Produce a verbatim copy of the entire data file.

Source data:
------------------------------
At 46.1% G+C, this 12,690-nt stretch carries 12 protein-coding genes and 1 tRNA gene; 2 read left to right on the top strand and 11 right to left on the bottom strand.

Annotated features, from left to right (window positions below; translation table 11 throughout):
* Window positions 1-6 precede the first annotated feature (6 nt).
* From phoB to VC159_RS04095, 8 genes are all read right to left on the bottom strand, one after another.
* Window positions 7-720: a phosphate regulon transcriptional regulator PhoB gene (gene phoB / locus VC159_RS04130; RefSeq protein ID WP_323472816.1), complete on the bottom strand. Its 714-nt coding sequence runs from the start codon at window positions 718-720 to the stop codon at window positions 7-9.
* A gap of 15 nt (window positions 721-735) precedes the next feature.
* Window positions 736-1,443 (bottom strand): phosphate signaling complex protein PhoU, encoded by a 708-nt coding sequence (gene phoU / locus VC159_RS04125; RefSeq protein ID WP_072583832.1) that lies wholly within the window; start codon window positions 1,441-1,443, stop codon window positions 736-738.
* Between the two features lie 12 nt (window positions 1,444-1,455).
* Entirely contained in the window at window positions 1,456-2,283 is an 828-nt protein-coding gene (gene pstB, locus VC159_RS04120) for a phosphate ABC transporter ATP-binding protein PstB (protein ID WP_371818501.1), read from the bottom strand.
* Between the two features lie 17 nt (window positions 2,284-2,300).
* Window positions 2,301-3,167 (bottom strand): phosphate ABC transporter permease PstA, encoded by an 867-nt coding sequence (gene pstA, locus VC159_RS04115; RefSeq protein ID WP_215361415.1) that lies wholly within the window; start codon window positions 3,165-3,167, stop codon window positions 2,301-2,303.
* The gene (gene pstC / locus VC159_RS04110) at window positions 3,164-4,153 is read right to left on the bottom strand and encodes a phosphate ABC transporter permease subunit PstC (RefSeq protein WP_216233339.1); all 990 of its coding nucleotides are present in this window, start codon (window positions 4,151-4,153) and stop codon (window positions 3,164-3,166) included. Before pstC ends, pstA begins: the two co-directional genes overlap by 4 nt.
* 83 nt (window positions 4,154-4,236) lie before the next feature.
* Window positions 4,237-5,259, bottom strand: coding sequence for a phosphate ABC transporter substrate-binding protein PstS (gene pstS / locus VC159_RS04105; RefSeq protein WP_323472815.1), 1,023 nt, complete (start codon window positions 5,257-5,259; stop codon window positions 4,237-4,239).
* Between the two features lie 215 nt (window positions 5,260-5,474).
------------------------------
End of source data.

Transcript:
At 46.1% G+C, this 12,690-nt stretch carries 12 protein-coding genes and 1 tRNA gene; 2 read left to right on the top strand and 11 right to left on the bottom strand.

Annotated features, from left to right (window positions below; translation table 11 throughout):
* Window positions 1-6 precede the first annotated feature (6 nt).
* From phoB to VC159_RS04095, 8 genes are all read right to left on the bottom strand, one after another.
* Window positions 7-720: a phosphate regulon transcriptional regulator PhoB gene (gene phoB / locus VC159_RS04130; RefSeq protein ID WP_323472816.1), complete on the bottom strand. Its 714-nt coding sequence runs from the start codon at window positions 718-720 to the stop codon at window positions 7-9.
* A gap of 15 nt (window positions 721-735) precedes the next feature.
* Window positions 736-1,443 (bottom strand): phosphate signaling complex protein PhoU, encoded by a 708-nt coding sequence (gene phoU / locus VC159_RS04125; RefSeq protein ID WP_072583832.1) that lies wholly within the window; start codon window positions 1,441-1,443, stop codon window positions 736-738.
* Between the two features lie 12 nt (window positions 1,444-1,455).
* Entirely contained in the window at window positions 1,456-2,283 is an 828-nt protein-coding gene (gene pstB, locus VC159_RS04120) for a phosphate ABC transporter ATP-binding protein PstB (protein ID WP_371818501.1), read from the bottom strand.
* Between the two features lie 17 nt (window positions 2,284-2,300).
* Window positions 2,301-3,167 (bottom strand): phosphate ABC transporter permease PstA, encoded by an 867-nt coding sequence (gene pstA, locus VC159_RS04115; RefSeq protein ID WP_215361415.1) that lies wholly within the window; start codon window positions 3,165-3,167, stop codon window positions 2,301-2,303.
* The gene (gene pstC / locus VC159_RS04110) at window positions 3,164-4,153 is read right to left on the bottom strand and encodes a phosphate ABC transporter permease subunit PstC (RefSeq protein WP_216233339.1); all 990 of its coding nucleotides are present in this window, start codon (window positions 4,151-4,153) and stop codon (window positions 3,164-3,166) included. Before pstC ends, pstA begins: the two co-directional genes overlap by 4 nt.
* 83 nt (window positions 4,154-4,236) lie before the next feature.
* Window positions 4,237-5,259, bottom strand: coding sequence for a phosphate ABC transporter substrate-binding protein PstS (gene pstS / locus VC159_RS04105; RefSeq protein WP_323472815.1), 1,023 nt, complete (start codon window positions 5,257-5,259; stop codon window positions 4,237-4,239).
* Between the two features lie 215 nt (window positions 5,260-5,474).